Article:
Cats Are Great, Even If They Are Not Dogs

Cats Are Great, Even If They Are Not Dogs

Give them a chance.

I am a cat person. According to everyone else in this world, that makes me weird and smelly. Most dog people complain that cats are unfriendly, unaffectionate, disloyal, and down right evil, while they will argue that dogs are a man's best friend, loving, exciting, and a sign of a good time.

What most dog people don't realize is that cats are fiercely loyal and incredibly clever and independent creatures.

Their behaviors are dimensional and they are human-like in their choice. If you repeatedly mistreat a dog, it will still be loyal and obedient to you. They are domesticated creatures; it is in their nature to be that way.

I find this trait very harmful and not appealing at all.

Cats, like elephants and many other creatures with long memories, always remember a person by their treatment of them. If you mistreat a cat once, it will never want to be in your presence again. It makes the decision of whether it wants to be near you consciously and with great thought.

Additionally, a cat's idea of affection is very different from that of a dog. Cats will blink at you or rub their bodies against you as a sign of affection. Of course, this behavior seems cold in comparison to dogs and their rambunctious barking and wagging and licking. But that does not take away from the fact that a cat is loving and does showing physical signs of that even if they are much more nuanced than that of a dog.

Cover Image Credit: @catsofinstagram

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A Guide For New Pet Owners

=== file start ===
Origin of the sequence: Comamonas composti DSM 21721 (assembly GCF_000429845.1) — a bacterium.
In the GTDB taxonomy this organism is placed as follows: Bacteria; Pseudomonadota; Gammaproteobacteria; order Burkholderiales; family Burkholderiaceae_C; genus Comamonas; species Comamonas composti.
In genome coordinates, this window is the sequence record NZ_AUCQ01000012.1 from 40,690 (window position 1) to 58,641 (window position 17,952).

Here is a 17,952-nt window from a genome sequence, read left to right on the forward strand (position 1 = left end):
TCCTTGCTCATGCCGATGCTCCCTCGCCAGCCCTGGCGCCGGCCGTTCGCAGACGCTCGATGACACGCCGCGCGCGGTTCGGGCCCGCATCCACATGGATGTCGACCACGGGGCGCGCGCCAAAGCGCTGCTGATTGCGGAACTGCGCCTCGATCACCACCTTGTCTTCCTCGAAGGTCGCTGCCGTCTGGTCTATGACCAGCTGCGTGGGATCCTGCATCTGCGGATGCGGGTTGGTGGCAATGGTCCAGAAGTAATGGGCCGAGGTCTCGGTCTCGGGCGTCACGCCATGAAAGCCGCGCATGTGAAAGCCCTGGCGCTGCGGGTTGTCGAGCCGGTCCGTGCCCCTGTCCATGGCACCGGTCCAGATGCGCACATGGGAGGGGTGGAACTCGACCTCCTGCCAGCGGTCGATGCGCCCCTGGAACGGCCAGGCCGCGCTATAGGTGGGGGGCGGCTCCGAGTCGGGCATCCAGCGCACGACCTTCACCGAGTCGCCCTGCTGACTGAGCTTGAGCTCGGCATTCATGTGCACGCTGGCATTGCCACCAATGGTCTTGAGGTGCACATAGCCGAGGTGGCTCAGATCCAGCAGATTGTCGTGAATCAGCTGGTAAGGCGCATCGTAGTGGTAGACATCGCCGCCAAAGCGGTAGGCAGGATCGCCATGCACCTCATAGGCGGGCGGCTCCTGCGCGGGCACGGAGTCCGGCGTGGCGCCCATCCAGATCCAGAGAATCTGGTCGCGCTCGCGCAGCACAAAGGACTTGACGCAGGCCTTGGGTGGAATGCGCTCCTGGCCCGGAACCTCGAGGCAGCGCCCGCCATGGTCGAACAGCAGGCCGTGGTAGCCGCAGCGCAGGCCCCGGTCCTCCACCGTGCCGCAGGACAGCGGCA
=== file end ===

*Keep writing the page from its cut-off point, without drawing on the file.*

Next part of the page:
A few things you'll need to know before adopting a new pet.

In the last week, I made the decision to adopt a kitten. He is wonderful, his name is Fred and he’s 5 months old. While I’ve grown up with cats and the routine of having a pet is nothing new to me, I can see how it might be overwhelming for some who are brand new to the process. I

’ve come up with a little guide for anyone who might be interested in adopting a pet. I know less about puppies, and this will be a bit biased towards cats, but most of the tips will go for both.

1. Make sure you’ve got plenty of food in the house--for yourself and for your pet.

You won't want to leave for a couple days, and it will be hard to tear yourself away even if you do. This is especially true if you’re toilet training. Fred was litter trained already when he came home, but that’s not always the case.

2. Make sure that if you like to cook,

you put your knives and hot pans in a place where they can’t be reached by an overzealous jumper. This is one of those ones that’s a bit biased towards cats, but it’s not unheard of for a dog to get onto the counter either.